A UTI had me home in pain all day Wednesday. Desperate for relief while I waited for an evening appointment with the on-call doctor, I reviewed the alkaline diet.
The alkaline diet’s high ratio of low-sugar fruits, vegetables, nuts and legumes is supposed to put your body in an ideal condition to fight viruses, bacterial infections, fungal infections and even cancer. Alkaline diet websites recommend a 80-to-20 ratio of alkaline-to-acid foods in your daily intake. (It’s not an elimination diet, just a heavy-on-the-good-stuff diet.)
There are many websites on the topic, so careful what you read, and avoid anything that sounds too restrictive. There was a time when I swore by the alkaline diet; for now I’m just using it to help my body cope with infection and antibiotics for the next week.*
I’ve been so freaked out by grocery shopping the past couple of weeks I’ve been living mainly on the simplest corner store finds – peanut butter and toast, coffee with milk, and apples. Oh, and tons of veggie burgers.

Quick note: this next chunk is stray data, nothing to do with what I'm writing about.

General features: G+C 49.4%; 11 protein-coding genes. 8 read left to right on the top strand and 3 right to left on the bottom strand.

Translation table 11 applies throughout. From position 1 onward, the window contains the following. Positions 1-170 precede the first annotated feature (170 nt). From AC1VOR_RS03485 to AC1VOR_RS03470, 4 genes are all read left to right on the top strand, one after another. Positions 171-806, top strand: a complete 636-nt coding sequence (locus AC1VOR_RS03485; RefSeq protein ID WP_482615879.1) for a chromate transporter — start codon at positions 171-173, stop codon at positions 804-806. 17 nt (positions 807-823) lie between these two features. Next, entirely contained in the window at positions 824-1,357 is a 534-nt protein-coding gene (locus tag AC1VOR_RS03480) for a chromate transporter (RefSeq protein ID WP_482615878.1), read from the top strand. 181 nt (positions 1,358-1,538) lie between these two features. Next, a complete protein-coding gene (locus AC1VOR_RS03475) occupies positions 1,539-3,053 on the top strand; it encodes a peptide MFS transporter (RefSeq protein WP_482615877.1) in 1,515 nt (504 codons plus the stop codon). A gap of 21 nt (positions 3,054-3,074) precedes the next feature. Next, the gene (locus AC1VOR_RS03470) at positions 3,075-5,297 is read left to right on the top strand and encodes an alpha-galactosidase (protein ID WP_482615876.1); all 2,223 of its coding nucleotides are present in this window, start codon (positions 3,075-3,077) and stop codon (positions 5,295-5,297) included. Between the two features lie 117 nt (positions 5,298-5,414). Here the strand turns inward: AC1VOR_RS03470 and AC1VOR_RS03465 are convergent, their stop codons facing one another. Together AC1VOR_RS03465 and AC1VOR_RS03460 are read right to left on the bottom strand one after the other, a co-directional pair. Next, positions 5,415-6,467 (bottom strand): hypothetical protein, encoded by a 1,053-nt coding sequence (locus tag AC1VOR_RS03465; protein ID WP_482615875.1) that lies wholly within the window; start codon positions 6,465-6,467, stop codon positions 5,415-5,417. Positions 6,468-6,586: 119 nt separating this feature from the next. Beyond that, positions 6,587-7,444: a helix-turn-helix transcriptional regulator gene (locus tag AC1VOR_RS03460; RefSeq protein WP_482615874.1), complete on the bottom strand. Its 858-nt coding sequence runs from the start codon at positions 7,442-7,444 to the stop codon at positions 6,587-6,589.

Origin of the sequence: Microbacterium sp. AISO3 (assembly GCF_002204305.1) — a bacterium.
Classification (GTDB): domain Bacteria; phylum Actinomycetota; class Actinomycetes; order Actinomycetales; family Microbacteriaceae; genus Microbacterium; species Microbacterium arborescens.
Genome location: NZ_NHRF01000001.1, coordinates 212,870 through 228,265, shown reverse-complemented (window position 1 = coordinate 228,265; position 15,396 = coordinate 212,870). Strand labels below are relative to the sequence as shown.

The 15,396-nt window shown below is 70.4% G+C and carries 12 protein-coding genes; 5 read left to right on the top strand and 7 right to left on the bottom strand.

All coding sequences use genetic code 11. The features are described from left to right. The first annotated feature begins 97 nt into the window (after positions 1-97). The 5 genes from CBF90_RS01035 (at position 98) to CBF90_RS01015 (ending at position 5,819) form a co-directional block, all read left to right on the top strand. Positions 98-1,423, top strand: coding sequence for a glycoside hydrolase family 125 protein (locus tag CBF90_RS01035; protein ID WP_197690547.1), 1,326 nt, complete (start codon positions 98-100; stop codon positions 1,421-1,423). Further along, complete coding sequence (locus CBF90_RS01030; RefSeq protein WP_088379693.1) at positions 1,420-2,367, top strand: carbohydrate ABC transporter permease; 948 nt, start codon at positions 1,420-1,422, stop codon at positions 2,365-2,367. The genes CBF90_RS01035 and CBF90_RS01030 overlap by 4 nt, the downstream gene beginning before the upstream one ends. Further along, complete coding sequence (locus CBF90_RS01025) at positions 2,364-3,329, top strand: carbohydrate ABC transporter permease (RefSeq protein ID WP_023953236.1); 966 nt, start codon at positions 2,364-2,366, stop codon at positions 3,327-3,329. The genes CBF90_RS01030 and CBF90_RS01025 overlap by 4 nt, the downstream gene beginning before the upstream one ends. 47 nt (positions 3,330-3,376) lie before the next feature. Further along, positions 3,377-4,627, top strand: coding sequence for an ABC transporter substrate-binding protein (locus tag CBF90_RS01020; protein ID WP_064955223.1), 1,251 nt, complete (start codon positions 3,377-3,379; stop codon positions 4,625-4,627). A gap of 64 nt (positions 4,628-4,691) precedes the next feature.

Today’s pain ushered me to Sobeys for a heavy basket of fruits and vegetables, fresh garlic and ginger, plain yogourt and sprouted grain bread. (Relief!)
Here’s the simple stir-fry I made for dinner, almost entirely with alkaline-forming foods. (A glass of milk, soy sauce and sriracha are slightly acid-forming.)
To make it, heat 1 tbsp coconut oil in a frying pan over medium heat. Add extra-firm tofu chopped into squares, 1 small head chopped broccoli, 1/3 each sliced red and yellow bell peppers, 1 clove chopped garlic, 2 tsp fresh ginger (I use fresh-frozen ginger cubes you can get at sobeys – so easy), 1/3 chopped onion, and 1-2 cups bean sprouts. Cover pan with lid to speak cooked, shaking/stirring frequently. At the end a few splashes of tamari (naturally brewed soy sauce), sriracha and Worcestershire sauce. Sprinkle with toasted sesame seeds (cheap at any Asian grocery store) and eat with chopsticks.
*At the ED clinic I bet they’d be shaking their heads at me following any kind of restrictive diet, UTI and all. During recovery, we are encouraged to abandon notions of “junk” and “bad” food, instead adhering to the phrases “eating is good,” and “all food is good,” because as patients we struggle with eating in general.